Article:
Medicaid Managed Care Plans and Access to Care: Results from the Kaiser Family Foundation 2017 Survey of Medicaid Managed Care Plans
The Kaiser Family Foundation Survey of Medicaid managed care organizations (MCOs) was fielded from April to September 2017 to investigate how MCOs provide and monitor access to care for Medicaid enrollees. In particular, the survey aimed to capture information about MCO policies, procedures, and strategies for ensuring optimal access to care, as well as MCOs’ top challenges and priorities in regards to access. The survey also collected information on key characteristics of MCOs, such as the populations enrolled and the delivery systems and payment models used, and the impact of current policy developments on MCO operations. The Kaiser Family Foundation contracted with NORC at the University of Chicago to develop and field the web-based survey.
The target population included all comprehensive Medicaid MCOs in the 39 U.S. states (including the District of Columbia) that use comprehensive managed care for any Medicaid enrollees. Eligible plans included any plan that had a 2016 Medicaid MCO contract (as several survey questions referred to plan operations in 2016) and was active during the data collection period in 2017 (as some survey questions referred to future/current plan operations). The final sample frame comprised 280 MCOs.1 MCO executives, such as Presidents, Chief Executive Officers (CEOs), Chief Operating Officers (COOs), Directors of State Programs, Directors of Medicaid Programs, Directors of Marketing and/or Communications, and Directors of Government Regulations or Government Affairs, were asked to complete the survey on behalf of their MCO. Each MCO was provided with a unique survey link, and multiple individuals within each MCO could collaborate to complete the survey.
Data collection began on April 17, 2017 and concluded on September 21, 2017. The survey was distributed by email to executives at each MCO. Outreach to plan contacts occurred multiple times throughout the field period to encourage participation. The survey was offered in English only. A PDF of the survey instrument was provided to all respondents along with a link to the web-based survey.
Survey Response Rate and Sample Representation
The response rate was calculated using American Association for Public Opinion Research (AAPOR) standards for establishment surveys, which is the number of completes divided by the number of eligible reporting units (which in turn is the sum of complete and partial interviews, refusals, non-contacts, and other sample units). Out-of-scope cases are excluded as they are incapable of participating.
In data processing, NORC identified three cases that had complete survey data or were missing only data for the first section (respondent contact information) but did not formally complete the survey by hitting “Save and Submit.” These cases were re-coded as completes at the end of data collection. All other cases with questionnaire responses were classified as Partial Completes. Cases that had timestamp data indicating that they reviewed the web survey, but did not respond to any survey questions, were classified as Non Response.
The final plan participation calculations are as follows:
|Table A1: Sample Definition and Plan Participation Rate|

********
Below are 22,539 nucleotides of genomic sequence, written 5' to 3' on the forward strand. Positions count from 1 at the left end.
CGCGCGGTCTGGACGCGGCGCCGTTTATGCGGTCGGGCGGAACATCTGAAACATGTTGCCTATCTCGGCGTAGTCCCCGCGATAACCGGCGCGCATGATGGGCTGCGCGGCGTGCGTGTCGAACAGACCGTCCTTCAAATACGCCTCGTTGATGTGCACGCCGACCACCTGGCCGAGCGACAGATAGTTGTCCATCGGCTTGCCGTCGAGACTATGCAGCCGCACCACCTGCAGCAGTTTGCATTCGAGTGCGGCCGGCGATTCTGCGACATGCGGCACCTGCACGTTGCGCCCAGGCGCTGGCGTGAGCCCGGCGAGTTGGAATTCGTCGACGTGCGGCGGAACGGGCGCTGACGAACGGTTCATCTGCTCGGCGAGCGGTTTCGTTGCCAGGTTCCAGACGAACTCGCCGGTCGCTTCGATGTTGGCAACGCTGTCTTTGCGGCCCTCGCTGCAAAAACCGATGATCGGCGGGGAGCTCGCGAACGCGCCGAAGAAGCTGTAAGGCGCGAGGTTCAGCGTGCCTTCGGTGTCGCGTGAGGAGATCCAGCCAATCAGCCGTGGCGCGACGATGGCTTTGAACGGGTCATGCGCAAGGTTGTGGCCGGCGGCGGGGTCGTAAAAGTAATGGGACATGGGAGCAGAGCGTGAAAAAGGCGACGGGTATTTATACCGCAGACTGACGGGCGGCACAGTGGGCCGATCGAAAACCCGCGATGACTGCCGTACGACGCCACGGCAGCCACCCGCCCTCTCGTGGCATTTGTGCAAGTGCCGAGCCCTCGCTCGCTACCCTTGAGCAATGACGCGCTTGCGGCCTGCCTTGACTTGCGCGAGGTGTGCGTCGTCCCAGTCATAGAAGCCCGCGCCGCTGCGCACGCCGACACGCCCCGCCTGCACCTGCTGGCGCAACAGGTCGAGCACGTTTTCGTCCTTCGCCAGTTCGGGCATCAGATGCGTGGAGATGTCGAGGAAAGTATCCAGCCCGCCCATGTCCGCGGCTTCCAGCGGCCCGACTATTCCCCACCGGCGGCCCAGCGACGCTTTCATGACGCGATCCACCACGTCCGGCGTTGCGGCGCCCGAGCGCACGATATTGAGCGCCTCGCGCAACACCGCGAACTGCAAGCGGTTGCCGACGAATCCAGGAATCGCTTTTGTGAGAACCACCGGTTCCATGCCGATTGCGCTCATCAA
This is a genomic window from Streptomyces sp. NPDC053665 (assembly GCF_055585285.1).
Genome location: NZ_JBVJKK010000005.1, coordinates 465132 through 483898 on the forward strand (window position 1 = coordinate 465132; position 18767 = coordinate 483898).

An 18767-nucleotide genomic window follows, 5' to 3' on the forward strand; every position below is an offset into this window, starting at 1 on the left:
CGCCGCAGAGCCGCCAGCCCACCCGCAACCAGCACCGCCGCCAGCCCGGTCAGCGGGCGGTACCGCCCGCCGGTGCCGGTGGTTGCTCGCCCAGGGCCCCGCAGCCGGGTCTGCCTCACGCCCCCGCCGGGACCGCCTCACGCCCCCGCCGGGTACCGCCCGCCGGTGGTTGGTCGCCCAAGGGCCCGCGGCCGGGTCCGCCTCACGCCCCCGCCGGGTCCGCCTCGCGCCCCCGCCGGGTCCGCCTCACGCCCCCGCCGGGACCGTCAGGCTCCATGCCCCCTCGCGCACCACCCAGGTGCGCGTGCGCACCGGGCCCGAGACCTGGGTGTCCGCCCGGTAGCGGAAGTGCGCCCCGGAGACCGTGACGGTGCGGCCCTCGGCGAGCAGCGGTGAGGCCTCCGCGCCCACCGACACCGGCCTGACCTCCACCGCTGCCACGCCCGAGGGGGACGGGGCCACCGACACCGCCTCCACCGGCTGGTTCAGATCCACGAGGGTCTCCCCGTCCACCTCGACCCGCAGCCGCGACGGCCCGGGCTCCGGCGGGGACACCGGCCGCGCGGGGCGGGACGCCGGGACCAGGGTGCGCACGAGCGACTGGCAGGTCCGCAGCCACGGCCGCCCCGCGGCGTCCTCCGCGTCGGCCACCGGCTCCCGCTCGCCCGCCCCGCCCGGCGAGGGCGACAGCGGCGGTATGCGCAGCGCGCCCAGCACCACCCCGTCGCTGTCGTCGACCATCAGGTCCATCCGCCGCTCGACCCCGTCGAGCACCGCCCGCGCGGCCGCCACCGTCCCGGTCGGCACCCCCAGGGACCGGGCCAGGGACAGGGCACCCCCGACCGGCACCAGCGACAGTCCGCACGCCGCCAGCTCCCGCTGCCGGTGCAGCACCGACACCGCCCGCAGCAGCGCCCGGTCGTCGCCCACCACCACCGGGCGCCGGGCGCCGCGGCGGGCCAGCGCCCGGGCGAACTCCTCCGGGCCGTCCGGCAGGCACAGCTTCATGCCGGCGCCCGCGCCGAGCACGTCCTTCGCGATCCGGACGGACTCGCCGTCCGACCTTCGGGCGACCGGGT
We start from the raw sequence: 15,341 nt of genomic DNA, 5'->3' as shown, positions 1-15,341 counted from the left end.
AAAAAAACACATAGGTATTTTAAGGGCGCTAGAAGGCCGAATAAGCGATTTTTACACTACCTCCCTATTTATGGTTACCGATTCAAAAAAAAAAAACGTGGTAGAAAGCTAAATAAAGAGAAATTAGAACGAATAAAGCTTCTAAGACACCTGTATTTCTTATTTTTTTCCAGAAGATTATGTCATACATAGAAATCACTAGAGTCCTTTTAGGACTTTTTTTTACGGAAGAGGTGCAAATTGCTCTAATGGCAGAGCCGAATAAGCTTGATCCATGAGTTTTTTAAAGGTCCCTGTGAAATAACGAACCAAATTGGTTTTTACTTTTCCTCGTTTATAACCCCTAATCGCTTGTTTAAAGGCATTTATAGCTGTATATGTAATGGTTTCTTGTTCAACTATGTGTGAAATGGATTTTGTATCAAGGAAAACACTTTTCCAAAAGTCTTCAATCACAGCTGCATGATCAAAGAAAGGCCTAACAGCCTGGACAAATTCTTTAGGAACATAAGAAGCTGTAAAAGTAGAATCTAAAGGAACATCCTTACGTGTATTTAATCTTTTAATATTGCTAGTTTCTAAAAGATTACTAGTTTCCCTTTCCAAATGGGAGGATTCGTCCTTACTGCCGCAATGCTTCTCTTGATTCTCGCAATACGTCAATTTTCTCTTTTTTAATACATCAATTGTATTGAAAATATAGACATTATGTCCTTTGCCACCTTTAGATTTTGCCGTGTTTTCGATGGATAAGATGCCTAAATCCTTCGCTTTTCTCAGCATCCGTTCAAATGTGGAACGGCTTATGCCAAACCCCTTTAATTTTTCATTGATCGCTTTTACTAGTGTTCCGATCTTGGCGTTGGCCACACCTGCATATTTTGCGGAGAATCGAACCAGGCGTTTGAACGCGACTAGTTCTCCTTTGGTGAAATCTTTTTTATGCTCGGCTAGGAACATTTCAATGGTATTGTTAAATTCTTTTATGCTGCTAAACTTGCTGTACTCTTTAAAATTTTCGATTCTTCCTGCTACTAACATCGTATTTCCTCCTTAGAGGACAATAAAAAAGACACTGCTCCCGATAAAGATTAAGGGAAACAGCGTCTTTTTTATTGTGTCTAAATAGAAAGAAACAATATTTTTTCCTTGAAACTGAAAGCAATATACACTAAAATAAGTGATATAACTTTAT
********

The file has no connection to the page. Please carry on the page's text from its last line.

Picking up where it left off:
|Eligible Plans Not Inviteda||2|
|Invited Plans Excludedb||5|
|Survey Response Rate||34.3%|
|Partially Complete Surveysc||3|
|a Two MCOs were identified post-data collection as having been eligible for inclusion in the survey. These two plans were not included in the final sample frame nor were they invited to participate during the data collection period; however, they are included in the final data file and response rate calculations.
b Five plans were dropped from the sample frame as they were found to be ineligible after the initial email was sent. These plans were excluded due to being purchased by another plan already on the sample frame or ceasing to operate as a Medicaid MCO in the state.
c These plans completed a majority of survey sections and were included in the analysis but not the survey response rate.
Reported results are not weighted. In reporting data, we further included data from three partial complete plans that completed the majority of the survey (partial completes that did not complete a majority of the survey were dropped from the analysis). Comparison of plans represented in data reporting to the universe of eligible plans (Table A2) indicates that included plans represent 31 of 39 states and 38% of total comprehensive Medicaid managed care enrollment.2 Reporting plans were slightly more likely than the universe of plans to be non-profit and to operate in states that expanded Medicaid under the ACA. Compared to the universe of eligible plans, reporting plans were similar in average Medicaid enrollment, geographic distribution, and state Medicaid MCO penetration. When appropriate, we interpret findings in light of the higher likelihood of responding plans being non-profit plans in Medicaid expansion states.
|Table A2: Comparison on Plans in Survey and Universe of Plans|
|All MMC Plans||Plans in Survey|
|Number of states||39||31|
|Total MMC enrollmenta||48 million||18 million|
|In Medicaid expansion state||72%||68%|
|Average plan enrollmenta||185,130||172,908|
|At least 80% of state Medicaid population enrolled in Medicaid MCO||57%||57%|
|NOTES a Based on plans for which enrollment is known. Approximately 14% of all plans have unknown enrollment. See: The Kaiser Family Foundation State Health Facts. Medicaid MCO Enrollment. Data Source: State Medicaid managed care enrollment reports for the timeframe indicated unless otherwise noted; available at: https://www.kff.org/other/state-indicator/medicaid-enrollment-by-mco/.
b Approximately 5% of all plans profit status could not be determined based on online searches.